The first serious studies into the symptoms and motivations around eating disorders appeared in the late ‘70s. At that time, health professionals viewed disorders like anorexia nervosa as afflictions restricted to affluent white women who wanted to keep up with the latest fashions. This view was obviously very limited, and medical and psychological researchers now have a much better understanding of the complexity of physical and emotional factors that contribute to someone developing an eating disorder. Recent Australian research supports the theory that eating disorders are on the increase across a range of demographic groups, with middle aged men in fact showing the greatest increase in extreme dieting, binge eating and purging.
A team of Australian researchers felt the old world view of what type of person is most likely to acquire an eating disorder was still impacting policies and treatment options in the present day, with many of the prevention programs still targeted mainly at young women. Their study was designed to explore the prevalence of eating disorders across a wider range of population groups by charting demographic information (sex, age, income and residency) against disordered eating behaviours. The study also looked at the impact of eating disorders on mental and physical health-related quality of life.
Researchers drew data from the Health Omnibus Survey, an annual health census conducted by the South Australian Health Commission that includes face-to-face interviews with selected participants. By comparing data from the 1998 survey to the 2008 results, researchers noted significant changes in the demographic profile of eating disorder behaviours over the decade.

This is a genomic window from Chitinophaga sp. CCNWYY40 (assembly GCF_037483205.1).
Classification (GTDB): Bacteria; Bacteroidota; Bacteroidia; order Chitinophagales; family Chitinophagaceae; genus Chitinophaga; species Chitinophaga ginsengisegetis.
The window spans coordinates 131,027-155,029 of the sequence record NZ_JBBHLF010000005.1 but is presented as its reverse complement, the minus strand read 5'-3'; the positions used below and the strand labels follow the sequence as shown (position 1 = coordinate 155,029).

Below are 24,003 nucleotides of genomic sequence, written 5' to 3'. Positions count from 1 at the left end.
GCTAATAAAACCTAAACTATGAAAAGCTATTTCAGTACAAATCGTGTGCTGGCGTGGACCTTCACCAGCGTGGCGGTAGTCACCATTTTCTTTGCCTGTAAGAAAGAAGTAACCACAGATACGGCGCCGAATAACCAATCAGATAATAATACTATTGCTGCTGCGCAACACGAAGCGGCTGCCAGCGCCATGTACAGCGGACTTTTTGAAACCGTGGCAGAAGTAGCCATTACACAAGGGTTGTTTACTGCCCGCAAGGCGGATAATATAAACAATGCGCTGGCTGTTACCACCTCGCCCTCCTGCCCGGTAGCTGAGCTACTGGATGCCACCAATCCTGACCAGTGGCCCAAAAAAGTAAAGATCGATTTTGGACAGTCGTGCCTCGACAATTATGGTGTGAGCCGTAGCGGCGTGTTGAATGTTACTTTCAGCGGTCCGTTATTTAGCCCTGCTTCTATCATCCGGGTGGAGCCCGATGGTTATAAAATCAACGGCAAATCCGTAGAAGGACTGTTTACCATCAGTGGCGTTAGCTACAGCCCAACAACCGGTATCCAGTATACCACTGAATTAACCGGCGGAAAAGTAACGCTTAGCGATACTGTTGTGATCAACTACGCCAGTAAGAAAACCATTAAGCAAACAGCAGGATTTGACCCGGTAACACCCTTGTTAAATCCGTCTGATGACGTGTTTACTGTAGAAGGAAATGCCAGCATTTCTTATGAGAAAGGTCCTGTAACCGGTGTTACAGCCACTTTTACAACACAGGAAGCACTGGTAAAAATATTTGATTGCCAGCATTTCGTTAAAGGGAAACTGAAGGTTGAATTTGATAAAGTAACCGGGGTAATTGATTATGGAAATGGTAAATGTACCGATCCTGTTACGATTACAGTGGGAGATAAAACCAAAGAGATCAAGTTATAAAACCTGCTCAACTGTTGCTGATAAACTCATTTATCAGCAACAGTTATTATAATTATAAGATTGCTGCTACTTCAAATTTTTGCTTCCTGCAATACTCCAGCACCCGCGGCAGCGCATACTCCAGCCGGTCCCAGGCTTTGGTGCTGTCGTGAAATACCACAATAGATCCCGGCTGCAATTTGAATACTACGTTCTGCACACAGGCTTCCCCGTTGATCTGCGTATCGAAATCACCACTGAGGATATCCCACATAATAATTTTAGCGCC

The study revealed a general increase in disordered eating behaviours across the population, however rates of increase varied for specific groups. For example:
– Binge eating behaviour increased between 1998 and 2008 across all demographic groups, but was significantly higher for men and women in lower socioeconomic groups.
– Binge eating resulted in similar levels of physical health impairment across all demographic groups, but men in regional areas reported the greatest mental health impact.
– Extreme dieting increased significantly between 1998 and 2008 in men and women across all income brackets, but only in two age groups: 25-44 years and 45+. The greatest rate of increase was seen in males from lower socioeconomic groups, who also reported the greatest decrease in physical quality of life.
– Purging (via the use of laxatives or vomiting) increased markedly for the 45+ age group, with men from lower socioeconomic backgrounds again showing the most significant increase.
Middle aged men show the greatest increase in disordered eating
Overall, the findings from this study suggest that disordered eating patterns have increased most rapidly in demographic sectors that were never traditionally associated with eating disorders. Eating disorder behaviours increased across all sectors of the surveyed population between 1998 and 2008, and younger women were still in the majority. But men in lower socioeconomic areas and older survey participants were catching up fast. Most worryingly, purging behaviours increased at the fastest rate in participants from the oldest age group (45+), a behaviour that was almost non-existent in reporting from this age group in 1998. All of this suggests that treatment and prevention programs need to be developed with the wider population in mind; it is no longer sufficient to concentrate advocacy efforts on young women.
As a weight loss professional, your job is to encourage balanced, nutritional eating, but providing emotional support is always a major part of your role. This study suggests that it’s worth keeping an eye out for signs of extreme dieting or other disordered eating behaviours amongst clients from all kinds of backgrounds – and always encourage them to seek professional help if required.
Deborah Mitchison, Phillippa Hay, et al. (2014). The changing demographic profile of eating disorder behaviours in the community. BMC Public Health 14:943